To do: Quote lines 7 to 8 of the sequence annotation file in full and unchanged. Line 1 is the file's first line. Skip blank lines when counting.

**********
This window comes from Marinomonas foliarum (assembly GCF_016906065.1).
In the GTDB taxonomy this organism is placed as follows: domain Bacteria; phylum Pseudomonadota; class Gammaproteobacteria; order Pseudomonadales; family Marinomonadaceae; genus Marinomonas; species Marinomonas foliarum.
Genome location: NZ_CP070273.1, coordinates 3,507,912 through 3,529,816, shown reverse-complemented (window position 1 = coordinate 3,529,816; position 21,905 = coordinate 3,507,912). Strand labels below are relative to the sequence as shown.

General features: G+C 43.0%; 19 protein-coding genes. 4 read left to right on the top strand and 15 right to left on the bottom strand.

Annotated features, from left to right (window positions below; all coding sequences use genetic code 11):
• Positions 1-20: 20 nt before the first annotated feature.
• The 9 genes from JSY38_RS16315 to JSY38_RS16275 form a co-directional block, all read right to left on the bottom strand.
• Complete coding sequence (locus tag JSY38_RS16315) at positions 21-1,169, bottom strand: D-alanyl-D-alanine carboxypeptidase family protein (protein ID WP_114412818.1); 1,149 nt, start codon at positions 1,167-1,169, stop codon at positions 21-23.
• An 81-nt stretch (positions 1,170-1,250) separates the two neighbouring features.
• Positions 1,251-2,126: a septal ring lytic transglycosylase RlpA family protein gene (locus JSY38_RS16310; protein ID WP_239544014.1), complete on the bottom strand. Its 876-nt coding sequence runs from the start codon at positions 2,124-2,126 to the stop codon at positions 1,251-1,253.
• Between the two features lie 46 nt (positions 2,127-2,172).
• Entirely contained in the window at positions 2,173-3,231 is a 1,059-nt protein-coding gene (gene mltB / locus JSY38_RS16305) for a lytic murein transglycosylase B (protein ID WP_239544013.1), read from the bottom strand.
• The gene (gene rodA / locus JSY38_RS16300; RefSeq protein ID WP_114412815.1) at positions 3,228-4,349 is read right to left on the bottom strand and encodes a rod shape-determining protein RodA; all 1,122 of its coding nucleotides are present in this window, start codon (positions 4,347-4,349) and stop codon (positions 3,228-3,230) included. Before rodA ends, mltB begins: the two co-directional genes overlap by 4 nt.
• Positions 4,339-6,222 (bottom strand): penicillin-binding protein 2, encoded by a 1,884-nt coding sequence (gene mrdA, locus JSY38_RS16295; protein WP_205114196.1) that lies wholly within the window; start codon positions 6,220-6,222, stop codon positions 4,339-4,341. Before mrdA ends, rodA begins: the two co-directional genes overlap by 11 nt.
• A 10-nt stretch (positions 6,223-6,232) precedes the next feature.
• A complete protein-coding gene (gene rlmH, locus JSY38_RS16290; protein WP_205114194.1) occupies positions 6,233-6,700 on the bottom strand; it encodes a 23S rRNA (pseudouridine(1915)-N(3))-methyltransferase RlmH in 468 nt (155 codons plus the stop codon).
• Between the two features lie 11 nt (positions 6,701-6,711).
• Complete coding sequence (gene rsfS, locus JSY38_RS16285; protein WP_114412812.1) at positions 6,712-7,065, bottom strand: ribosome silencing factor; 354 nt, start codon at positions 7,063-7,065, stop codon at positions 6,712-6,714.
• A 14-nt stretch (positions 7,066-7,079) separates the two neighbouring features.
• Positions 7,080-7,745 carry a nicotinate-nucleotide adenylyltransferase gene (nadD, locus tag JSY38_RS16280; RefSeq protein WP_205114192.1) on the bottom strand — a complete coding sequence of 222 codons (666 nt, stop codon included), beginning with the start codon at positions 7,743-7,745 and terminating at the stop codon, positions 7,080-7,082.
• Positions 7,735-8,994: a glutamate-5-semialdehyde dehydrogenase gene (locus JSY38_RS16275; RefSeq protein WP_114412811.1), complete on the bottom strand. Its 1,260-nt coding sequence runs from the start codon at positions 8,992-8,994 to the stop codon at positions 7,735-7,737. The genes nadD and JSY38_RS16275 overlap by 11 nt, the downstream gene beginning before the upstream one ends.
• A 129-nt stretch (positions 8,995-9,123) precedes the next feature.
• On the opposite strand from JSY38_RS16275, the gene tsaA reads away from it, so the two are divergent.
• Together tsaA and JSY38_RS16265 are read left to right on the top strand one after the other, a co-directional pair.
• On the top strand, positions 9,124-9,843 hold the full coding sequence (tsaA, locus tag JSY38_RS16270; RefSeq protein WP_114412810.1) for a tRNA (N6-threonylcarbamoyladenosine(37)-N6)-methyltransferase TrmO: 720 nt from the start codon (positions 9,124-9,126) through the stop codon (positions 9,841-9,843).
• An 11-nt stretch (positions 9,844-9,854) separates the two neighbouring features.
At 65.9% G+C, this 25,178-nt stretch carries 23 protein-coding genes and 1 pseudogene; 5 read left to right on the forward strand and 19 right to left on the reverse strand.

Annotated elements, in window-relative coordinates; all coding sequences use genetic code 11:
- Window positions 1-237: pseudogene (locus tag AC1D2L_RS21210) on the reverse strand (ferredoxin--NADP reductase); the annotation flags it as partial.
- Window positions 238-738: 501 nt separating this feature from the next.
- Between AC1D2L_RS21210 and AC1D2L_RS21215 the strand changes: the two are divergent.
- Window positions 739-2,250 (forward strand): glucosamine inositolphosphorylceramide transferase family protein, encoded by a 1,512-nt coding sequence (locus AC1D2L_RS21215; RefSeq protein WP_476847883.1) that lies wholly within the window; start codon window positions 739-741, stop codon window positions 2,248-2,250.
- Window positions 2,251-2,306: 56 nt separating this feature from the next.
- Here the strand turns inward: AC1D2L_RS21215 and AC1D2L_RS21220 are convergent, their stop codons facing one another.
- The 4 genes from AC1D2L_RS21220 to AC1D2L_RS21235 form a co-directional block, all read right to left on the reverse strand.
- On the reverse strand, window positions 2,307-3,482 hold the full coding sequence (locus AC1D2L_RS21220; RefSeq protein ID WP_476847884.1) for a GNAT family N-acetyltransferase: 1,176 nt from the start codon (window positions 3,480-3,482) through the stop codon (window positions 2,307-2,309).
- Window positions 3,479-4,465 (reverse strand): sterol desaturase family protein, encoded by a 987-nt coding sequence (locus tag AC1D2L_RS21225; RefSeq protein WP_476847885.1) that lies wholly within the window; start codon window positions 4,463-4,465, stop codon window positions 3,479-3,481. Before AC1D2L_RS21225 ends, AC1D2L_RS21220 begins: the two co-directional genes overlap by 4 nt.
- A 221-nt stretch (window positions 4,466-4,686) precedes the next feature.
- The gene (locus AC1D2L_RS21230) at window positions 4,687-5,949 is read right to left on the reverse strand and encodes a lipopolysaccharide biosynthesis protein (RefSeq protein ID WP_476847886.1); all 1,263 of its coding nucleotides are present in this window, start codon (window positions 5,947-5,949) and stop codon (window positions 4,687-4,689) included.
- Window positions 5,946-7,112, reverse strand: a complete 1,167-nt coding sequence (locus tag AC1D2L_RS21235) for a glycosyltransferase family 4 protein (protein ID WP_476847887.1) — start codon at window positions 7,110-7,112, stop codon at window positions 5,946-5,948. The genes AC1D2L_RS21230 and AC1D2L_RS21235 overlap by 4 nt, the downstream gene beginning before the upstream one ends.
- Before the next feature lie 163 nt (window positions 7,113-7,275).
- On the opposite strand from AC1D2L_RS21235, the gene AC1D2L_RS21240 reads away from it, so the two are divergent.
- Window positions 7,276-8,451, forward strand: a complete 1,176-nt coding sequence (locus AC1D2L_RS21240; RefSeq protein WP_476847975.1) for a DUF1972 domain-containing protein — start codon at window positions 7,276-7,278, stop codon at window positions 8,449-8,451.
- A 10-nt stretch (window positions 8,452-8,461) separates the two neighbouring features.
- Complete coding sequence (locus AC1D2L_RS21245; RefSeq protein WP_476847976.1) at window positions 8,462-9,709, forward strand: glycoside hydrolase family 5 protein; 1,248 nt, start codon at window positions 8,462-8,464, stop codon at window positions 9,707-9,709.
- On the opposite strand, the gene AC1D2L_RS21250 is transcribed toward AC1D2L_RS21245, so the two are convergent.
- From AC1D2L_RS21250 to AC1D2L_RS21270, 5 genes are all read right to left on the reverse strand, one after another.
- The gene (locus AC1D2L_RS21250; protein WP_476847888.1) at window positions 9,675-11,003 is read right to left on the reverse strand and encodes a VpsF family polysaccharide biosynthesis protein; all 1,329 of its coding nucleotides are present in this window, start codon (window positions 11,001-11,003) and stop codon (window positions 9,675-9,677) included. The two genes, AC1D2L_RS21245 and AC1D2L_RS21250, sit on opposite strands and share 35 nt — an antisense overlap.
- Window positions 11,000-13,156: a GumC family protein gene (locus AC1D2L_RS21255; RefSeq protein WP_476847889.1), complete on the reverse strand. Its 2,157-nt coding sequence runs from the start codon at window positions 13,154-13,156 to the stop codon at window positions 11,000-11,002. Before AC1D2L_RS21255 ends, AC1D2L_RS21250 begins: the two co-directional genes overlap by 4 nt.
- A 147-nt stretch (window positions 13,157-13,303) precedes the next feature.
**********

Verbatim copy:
• The 9 genes from JSY38_RS16315 to JSY38_RS16275 form a co-directional block, all read right to left on the bottom strand.
• Complete coding sequence (locus tag JSY38_RS16315) at positions 21-1,169, bottom strand: D-alanyl-D-alanine carboxypeptidase family protein (protein ID WP_114412818.1); 1,149 nt, start codon at positions 1,167-1,169, stop codon at positions 21-23.